Hooked Fishing Report for November 13th


As the weather turns colder this week, anglers in this part of the world are gearing up for another ice fishing season. Many will be relatively new to the sport as we look for ways to be outside. What could be better isolation than on a frozen body of water in the middle of nowhere?


In this pandemic time, information on where to go and how to do things properly are on top of mind. Ryan Suffron, who is charge of outdoor product marketing for Travel Manitoba, commissioned prolific vlogger and film maker Jay Siemens to produce a ten-part series. It is the beginner’s introduction to ice fishing. Starting with ice safety, the short series of videos goes through all the equipment options and ends with how to find fish. This is a quick, easy guide to get you pointed the right direction.

You can find the series on the HuntFishMB website or on Jay’s own YouTube channel. It’s well done and worth the look.


If you can travel a bit of a distance from your home, many anglers like head out to the stocked trout lakes we have in the province. One area that I have never been to (not sure why) are the Reynolds Ponds.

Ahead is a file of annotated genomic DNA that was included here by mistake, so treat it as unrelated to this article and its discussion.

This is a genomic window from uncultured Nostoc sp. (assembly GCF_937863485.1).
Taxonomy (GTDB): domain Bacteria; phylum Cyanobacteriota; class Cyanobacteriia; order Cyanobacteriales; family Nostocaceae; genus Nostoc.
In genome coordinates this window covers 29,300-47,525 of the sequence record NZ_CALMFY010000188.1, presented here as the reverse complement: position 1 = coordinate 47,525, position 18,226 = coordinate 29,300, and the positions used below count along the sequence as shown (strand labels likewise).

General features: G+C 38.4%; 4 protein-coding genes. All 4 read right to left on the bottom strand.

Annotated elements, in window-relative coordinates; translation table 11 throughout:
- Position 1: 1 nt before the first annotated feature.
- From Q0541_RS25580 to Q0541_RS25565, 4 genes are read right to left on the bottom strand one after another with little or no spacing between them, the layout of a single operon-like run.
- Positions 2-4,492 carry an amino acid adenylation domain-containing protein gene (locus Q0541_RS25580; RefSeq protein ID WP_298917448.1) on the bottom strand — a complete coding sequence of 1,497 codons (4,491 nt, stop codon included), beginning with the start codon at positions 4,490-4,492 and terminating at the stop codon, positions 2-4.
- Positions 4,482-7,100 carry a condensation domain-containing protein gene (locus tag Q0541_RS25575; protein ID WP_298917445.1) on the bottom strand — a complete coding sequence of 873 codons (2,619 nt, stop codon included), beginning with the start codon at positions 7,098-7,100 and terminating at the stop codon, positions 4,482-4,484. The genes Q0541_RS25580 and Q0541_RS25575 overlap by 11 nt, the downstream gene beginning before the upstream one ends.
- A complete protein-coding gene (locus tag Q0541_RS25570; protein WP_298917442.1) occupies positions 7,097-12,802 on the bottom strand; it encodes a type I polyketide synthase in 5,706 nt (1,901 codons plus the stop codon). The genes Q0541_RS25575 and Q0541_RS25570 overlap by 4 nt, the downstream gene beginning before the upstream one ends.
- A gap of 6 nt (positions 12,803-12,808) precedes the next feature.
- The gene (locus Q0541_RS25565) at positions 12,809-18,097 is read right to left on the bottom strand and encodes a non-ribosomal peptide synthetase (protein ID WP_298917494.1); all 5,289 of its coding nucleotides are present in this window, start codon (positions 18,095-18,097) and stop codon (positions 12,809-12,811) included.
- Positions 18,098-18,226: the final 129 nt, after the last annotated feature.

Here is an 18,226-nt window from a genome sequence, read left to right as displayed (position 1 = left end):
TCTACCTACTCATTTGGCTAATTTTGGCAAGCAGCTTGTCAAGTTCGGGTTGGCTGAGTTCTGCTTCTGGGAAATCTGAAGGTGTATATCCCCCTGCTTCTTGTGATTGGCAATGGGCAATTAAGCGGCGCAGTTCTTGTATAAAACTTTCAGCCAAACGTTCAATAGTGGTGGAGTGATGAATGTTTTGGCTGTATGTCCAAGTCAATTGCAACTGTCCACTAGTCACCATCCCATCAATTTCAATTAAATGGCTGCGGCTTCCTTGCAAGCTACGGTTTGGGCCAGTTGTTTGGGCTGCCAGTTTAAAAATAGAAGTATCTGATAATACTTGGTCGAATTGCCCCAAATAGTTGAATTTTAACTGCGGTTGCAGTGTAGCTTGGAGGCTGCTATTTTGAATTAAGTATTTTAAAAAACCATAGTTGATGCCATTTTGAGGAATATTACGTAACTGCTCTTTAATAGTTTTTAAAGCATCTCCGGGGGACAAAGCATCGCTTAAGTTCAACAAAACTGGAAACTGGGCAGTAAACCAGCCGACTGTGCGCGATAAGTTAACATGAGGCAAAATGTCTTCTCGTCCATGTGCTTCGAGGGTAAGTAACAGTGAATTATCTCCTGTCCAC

Located approximately 10 kilometres north of Richer on Forestry Road 13, there are nine ponds to choose from.  The ponds are stocked by Manitoba Conservation every spring and their proximity to the city makes them a popular destination. The various ponds have a combination of rainbow, brook, and brown trout. There are also some massive largemouth bass that exist in the larger ponds. Nobody is quite sure how they got there but have become a huge attraction to anglers.


In talking to fisheries managers in the province, despite the pandemic, the Whiteshell Fish Hatchery was running at full speed this year. A myriad of lakes and ponds were stocked across the province. The La Forge pits, located right next door to the Reynolds ponds, also received some tiger trout. If you are heading to this area for the first time, I recommend you go on Google Earth or satellite to find exactly were it is.